BBC Inside Science
Understanding Covid-19 death rates; Contact tracing apps; Whale sharks and atomic bombs
Thursday, 23 April
Every death is a tragedy for grief-stricken families, but every set of statistics is an opportunity to understand the virus and the disease Covid-19 a bit more. In fact gathering these data, quickly and accurately, is a priority at the moment, up there with developing a vaccine and rolling out widespread testing. Gareth Mitchell discusses, with, David Spiegelhalter, who is the Winton Professor of the Public Understanding of Risk in the Statistical Laboratory at the University of Cambridge, why it’s so hard to measure coronavirus fatalities.
The Covid-19 pandemic is unprecedented in modern times. There will no doubt be years of debating over who managed the outbreak the best, which tools and actions were implemented at the right time and in the right way. One small, but important part of dealing with the viral outbreak is contact tracing – discovering who is infected and who they might have come into contact with. This has to be done quickly, so the people an infected person had contact with, can be found and informed to isolate, before they themselves spread the virus further. Some countries used this early on in the pandemic (Singapore and South Korea, have successfully used it to contain their outbreaks, while Germany, which has a far lower case and death rate than the UK, has also worked hard on contact tracing.) Others are hoping to implement contact tracing as a means of easing social distancing or coming out of lockdown. To do this public health agencies will have to start aggressively contact tracing and at a much higher level than they were a few months ago. The UK started using contact tracing then stopped, they are now looking to restart it.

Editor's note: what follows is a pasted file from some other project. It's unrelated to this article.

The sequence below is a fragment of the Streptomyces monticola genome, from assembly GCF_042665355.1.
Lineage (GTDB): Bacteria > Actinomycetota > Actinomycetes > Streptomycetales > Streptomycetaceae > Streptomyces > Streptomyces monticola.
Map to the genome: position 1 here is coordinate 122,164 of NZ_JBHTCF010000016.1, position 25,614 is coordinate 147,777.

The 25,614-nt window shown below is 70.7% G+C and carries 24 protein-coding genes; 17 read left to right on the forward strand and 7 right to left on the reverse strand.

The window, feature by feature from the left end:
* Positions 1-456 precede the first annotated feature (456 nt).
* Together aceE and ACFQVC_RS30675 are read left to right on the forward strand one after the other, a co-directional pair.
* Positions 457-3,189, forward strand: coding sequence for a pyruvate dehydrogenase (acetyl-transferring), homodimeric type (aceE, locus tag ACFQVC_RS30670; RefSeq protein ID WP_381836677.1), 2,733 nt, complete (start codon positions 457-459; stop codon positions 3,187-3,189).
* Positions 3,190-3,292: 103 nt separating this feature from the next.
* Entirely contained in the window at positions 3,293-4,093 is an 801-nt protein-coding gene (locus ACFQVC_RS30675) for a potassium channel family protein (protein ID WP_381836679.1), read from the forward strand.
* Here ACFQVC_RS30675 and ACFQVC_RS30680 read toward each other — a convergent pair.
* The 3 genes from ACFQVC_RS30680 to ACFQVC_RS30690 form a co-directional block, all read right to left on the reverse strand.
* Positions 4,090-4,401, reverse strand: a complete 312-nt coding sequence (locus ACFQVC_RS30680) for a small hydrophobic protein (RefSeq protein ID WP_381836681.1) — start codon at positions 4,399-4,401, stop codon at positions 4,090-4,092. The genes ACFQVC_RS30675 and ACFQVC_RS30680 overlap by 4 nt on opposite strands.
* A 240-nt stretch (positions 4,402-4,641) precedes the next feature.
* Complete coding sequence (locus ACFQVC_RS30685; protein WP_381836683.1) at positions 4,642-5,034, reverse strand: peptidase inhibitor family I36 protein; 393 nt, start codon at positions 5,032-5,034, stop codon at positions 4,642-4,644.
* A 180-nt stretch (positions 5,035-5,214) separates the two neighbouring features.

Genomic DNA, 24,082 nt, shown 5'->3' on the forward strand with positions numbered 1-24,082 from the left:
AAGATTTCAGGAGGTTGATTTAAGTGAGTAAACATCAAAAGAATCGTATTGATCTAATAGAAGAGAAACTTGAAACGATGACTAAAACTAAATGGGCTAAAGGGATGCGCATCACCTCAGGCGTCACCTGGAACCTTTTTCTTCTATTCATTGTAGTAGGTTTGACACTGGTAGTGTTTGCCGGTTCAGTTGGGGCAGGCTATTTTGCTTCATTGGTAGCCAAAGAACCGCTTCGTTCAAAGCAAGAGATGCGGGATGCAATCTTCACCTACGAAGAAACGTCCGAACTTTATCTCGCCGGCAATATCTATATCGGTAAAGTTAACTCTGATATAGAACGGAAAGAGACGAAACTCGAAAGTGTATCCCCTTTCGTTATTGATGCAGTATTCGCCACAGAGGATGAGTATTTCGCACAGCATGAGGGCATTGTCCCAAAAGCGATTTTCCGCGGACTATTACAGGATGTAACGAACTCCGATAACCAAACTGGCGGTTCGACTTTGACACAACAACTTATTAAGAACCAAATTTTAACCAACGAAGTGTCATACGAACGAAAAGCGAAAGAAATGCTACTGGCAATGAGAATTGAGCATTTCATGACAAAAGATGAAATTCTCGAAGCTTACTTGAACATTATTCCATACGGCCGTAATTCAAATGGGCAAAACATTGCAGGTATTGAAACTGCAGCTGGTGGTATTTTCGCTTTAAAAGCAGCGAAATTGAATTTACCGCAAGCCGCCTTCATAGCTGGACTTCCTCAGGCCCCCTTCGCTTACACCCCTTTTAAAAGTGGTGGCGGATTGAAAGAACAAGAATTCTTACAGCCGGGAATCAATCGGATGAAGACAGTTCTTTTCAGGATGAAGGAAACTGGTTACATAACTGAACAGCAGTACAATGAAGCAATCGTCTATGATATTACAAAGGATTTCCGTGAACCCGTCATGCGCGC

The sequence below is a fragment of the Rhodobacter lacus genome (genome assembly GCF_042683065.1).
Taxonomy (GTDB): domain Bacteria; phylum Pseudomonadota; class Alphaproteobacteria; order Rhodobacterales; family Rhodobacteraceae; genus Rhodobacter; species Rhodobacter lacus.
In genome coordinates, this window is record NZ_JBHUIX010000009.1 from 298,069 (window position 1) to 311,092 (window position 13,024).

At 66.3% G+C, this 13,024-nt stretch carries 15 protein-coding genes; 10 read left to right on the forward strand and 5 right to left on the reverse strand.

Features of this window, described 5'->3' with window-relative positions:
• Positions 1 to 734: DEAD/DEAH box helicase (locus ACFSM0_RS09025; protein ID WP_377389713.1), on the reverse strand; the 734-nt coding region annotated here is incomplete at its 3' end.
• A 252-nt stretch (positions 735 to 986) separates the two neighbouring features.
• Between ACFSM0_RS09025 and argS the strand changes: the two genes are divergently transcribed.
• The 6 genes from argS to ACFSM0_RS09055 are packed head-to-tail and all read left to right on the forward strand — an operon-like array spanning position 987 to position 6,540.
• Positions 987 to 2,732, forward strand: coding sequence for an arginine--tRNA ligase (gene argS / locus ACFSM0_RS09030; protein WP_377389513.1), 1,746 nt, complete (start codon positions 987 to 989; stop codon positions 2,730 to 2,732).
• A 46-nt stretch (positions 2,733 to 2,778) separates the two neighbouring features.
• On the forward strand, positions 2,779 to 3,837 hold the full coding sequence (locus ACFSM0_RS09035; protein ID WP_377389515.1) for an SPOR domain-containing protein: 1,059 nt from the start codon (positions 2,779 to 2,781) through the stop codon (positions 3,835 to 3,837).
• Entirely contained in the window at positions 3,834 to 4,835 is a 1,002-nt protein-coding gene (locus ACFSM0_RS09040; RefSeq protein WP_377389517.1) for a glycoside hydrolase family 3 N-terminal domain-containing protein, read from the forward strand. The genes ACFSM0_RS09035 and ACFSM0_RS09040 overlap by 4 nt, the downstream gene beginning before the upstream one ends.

A plausible way of doing this is to make use of the fact that a lot of people carry a mobile phone, so apps that can help are being developed and used. There are biological factors that need to be taken into account (reliable, accessible testing in the first place) but also logistical, practical and security issues… who are we giving our data to? And what are they doing with it? Could it be used to restrict my freedom in ways other than just managing the spread of the virus?
Timandra Harkness author of Big Data, Does Size Matter? and Fellow of the Royal Statistical Society, and a member of their working group on Data Ethics helps answer these questions.
Finally, a small bit of good that’s come out of another dark time in our recent history. Atomic bomb tests during the Cold War. The nuclear fallout, doubled the amount of an isotope called carbon-14 in the atmosphere. And that has turned out to be very useful for scientists working on a crucial conservation effort – to age and safeguard the world’s largest fish - the Whale Shark.
Presenter - Gareth Mitchell
Producer - Fiona Roberts